Review: SsangYong Korando (2019)

Looking for a SsangYong Korando (2019 on)?
Register your interest for later or request to be contacted by a dealer to talk through your options now


Genuinely 'all new', good looking SUV with high quality interior, 163HP 1.5 petrol engine, 136HP 1.6 diesel engine, 4WD or 2WD and manual or automatic transmissions.

163HP petrol engine delayed to 'early 2020'

SsangYong Korando (2019): At A Glance

The genuinley 'all new' SsangYong Korando offers good looks, an impressively high quality interior, latest generation infotainmen, 6-speed manual or 6-speed automatic transmissions and a choice of two wheel drive or four wheel drive.

It features a similar design to the smaller Tivoli and is available from launch with a 136PS/324Nm 1.6-litre diesel. A new 163PS/280Nm 1.5-litre turbocharged petrol engine arrives in 2020.

An electric version follows in 2020, previewed by the e-SIV concept which had a range of 280 miles. If the production Korando EV combines a useable electric range with an affordable price tag, it could be a huge deal for the brand, which currently remains quite a niche player in the UK.

The new Korando is longer, wider and lower than its predecessor. With the rear seats left up, it has a generous boot space of 551 litres - bigger than most its mainstream rivals. However, in 'Pioneer' models designed for towing caravans and with a spare wheel, this reduces to 408 litres.

There’s a good amount of head and legroom for front and rear passengers, while some of the technology on offer mimics that of much more expensive competitors. This includes a 10.25-inch digital display behind the steering wheel in place of conventional dials, along with a nine-inch infotainment screen with navigation, Apple CarPlay and Android Auto.

Safety kit includes an advanced emergency braking system along with adaptive cruise control and high beam assistance.

The 1.5-litre GDI petrol engine produces 163PS and 280Nm of torque. Fuel consumption figures are yet to be confirmed, but SsangYong says it’s targeting a CO2 figure of 146g/km.

The diesel automatic has a power output of 136PS and 324Nm of torque, with a CO2 rating of 151g/km with 2WD or 171g/km with 4WD.

Looking for a SsangYong Korando (2019 on)?
Register your interest for later or request to be contacted by a dealer to talk through your options now

What does a SsangYong Korando (2019) cost?

List Price from £17,020
Buy new from £15,880

What's the SsangYong Korando (2019) like to drive?

The Korando used to be favoured by caravanners for its diesel engines and, of course, a 136hp 1.6 diesel with 324Nm torque is still available coupled to 6-speed manual or 6-speed torque converter automatic transmissions and two-wheel drive or four-wheel drive.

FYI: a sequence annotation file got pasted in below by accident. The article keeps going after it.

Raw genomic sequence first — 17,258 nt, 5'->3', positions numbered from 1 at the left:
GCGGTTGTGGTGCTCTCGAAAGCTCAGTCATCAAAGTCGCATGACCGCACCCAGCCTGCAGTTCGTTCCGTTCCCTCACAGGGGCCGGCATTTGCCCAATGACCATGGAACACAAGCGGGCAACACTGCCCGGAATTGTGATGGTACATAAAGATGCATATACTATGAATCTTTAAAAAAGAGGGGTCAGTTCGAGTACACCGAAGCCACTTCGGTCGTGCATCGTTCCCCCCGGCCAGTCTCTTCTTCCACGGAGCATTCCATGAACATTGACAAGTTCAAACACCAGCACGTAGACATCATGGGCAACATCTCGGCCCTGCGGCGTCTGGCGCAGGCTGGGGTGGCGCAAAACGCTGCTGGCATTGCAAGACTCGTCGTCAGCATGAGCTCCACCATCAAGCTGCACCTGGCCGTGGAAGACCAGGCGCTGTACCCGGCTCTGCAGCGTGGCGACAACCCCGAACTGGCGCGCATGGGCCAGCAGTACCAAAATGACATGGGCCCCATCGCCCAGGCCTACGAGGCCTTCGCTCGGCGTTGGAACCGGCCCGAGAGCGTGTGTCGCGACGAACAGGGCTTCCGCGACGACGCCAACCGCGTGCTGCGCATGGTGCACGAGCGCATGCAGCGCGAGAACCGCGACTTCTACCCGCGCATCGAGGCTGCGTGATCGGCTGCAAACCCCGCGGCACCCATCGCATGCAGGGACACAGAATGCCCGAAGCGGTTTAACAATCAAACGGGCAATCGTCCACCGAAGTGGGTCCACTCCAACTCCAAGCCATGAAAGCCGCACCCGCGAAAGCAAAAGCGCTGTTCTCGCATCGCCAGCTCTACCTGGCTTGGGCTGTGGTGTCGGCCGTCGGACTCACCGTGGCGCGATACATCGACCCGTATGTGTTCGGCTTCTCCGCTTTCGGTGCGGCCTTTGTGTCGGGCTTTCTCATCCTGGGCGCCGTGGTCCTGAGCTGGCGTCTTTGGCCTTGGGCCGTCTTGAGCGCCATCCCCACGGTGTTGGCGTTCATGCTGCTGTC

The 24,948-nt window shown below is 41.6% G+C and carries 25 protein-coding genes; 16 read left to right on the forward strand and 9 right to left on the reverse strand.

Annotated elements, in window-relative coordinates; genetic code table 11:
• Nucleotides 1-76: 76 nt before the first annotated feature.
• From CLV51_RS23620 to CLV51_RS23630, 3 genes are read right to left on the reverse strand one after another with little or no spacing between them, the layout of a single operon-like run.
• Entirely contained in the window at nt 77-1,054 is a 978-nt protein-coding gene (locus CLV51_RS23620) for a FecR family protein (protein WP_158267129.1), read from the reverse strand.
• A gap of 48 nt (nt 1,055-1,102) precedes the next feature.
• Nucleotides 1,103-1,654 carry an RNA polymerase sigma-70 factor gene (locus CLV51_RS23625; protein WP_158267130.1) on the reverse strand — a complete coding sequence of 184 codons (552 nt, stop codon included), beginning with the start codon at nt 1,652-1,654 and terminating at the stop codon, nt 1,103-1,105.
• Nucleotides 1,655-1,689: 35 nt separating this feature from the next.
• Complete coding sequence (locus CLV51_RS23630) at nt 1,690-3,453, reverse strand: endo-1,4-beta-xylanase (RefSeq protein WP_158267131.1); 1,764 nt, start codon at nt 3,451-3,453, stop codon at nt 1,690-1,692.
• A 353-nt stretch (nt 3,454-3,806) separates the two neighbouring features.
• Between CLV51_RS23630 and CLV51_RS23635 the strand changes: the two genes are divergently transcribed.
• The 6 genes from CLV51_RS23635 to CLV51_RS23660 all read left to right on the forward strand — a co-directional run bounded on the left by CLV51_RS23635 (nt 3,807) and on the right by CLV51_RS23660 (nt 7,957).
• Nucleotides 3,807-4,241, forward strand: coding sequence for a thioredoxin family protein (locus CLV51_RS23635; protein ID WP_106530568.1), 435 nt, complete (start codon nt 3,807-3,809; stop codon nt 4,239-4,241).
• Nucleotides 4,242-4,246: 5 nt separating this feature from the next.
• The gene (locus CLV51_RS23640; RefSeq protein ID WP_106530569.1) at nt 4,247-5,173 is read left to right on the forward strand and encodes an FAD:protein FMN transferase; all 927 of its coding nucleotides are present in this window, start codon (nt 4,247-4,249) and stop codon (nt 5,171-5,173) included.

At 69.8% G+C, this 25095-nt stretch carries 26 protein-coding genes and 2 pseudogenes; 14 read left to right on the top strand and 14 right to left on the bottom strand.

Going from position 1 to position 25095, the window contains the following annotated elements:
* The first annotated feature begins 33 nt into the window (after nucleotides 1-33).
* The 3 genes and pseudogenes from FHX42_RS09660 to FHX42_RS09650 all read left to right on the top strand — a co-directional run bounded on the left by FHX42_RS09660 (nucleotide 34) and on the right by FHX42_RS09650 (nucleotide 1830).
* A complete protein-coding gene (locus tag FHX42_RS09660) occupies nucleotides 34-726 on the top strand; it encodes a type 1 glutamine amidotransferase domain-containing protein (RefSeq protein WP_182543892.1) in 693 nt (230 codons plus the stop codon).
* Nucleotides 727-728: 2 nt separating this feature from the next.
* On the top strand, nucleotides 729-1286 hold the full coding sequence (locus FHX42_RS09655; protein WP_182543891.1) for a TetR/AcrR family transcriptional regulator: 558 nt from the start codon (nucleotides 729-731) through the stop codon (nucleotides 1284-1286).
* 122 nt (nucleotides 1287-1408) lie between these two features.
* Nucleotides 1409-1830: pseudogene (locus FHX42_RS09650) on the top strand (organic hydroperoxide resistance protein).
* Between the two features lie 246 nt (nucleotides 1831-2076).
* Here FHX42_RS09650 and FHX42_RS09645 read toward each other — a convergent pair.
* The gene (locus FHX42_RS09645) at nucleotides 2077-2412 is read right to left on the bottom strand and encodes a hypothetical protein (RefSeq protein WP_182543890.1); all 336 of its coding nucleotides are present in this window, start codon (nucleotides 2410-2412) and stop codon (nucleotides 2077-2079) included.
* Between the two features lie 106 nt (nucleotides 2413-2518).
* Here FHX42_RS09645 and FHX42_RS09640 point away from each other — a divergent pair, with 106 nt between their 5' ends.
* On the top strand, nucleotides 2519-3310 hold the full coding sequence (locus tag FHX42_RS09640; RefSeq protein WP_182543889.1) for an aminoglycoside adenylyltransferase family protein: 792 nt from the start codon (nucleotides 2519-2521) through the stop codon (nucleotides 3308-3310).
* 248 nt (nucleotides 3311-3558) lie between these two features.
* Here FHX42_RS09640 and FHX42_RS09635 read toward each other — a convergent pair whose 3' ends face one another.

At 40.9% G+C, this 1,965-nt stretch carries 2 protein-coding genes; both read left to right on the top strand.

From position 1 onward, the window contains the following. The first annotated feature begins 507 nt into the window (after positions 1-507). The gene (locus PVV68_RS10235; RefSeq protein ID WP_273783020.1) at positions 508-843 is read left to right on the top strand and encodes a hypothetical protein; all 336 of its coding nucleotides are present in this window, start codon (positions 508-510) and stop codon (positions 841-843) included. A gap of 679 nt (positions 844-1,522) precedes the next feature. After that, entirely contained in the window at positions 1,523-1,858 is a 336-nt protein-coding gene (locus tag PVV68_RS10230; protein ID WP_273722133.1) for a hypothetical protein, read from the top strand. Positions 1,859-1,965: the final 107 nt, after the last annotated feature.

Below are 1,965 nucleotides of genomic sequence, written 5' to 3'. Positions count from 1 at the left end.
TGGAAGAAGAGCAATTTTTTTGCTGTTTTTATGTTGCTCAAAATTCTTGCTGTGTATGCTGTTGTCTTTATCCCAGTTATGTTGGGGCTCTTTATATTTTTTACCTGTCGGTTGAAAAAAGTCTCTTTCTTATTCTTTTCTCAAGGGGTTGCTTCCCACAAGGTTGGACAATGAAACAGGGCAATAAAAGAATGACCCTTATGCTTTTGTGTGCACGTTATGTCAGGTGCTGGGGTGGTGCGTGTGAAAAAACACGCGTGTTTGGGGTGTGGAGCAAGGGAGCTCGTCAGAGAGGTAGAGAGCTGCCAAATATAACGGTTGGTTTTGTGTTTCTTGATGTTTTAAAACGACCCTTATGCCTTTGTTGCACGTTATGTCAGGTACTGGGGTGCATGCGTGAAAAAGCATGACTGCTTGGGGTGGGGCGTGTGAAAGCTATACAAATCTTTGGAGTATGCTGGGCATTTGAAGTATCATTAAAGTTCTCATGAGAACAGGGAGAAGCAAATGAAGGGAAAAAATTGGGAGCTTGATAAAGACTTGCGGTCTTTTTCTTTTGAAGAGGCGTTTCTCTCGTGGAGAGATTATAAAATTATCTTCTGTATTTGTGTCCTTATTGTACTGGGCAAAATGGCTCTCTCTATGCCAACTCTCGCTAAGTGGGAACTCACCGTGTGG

But buying patterns have changed, and SsangYong expects 75% of Korandos sold in the UK to be with its 163hp/280Nm turbo petrol engine with two-wheel drive and manual or automatic transmissions. Details of that are a bit scant and, while the diesel is here now, petrol models do not arrive in the UK until “early 2020”.

Out on the road, maximum torque from 1,500rpm makes for an amiable drive with soft, slurry starts from the six-speed autobox. Steering and handling are fine without being in the same class as a Peugeot 3008. The fairly stiff suspension soaked up Oxfordshire roads very well, despite 235/50 R19 tyres. Nothing like as supple as Citroen’s ‘Advanced Comfort’ suspension in the C5 Aircross, but perfectly acceptable.

Switching the dial to ‘Sport’ sharpened things up considerably and the Korando felt quicker than the 130HP C5 Aircross Blue HDI.

SsangYong’s research has told the company that SUV buyer’s priorities are good looks, a high-quality interior and the latest infotainment systems, in that order, so that’s what ‘Ssurprisingly SsangYong’ provides in the new Korando.

Apparently, a long warranty is only 5th on the list of SUV buyer requirements, long after looks, interior and infotainment, probably because most cars these days are bought on PCPs and swapped after 2 to 4 years.

But what SsangYong’s 7-year 150,000-mile warranty says to us is that SsangYong couldn’t afford to offer it unless they had huge confidence in the quality of the cars. And if you are buying a SsangYong to keep, you aren’t going to be laying out big money on out-of-warranty repairs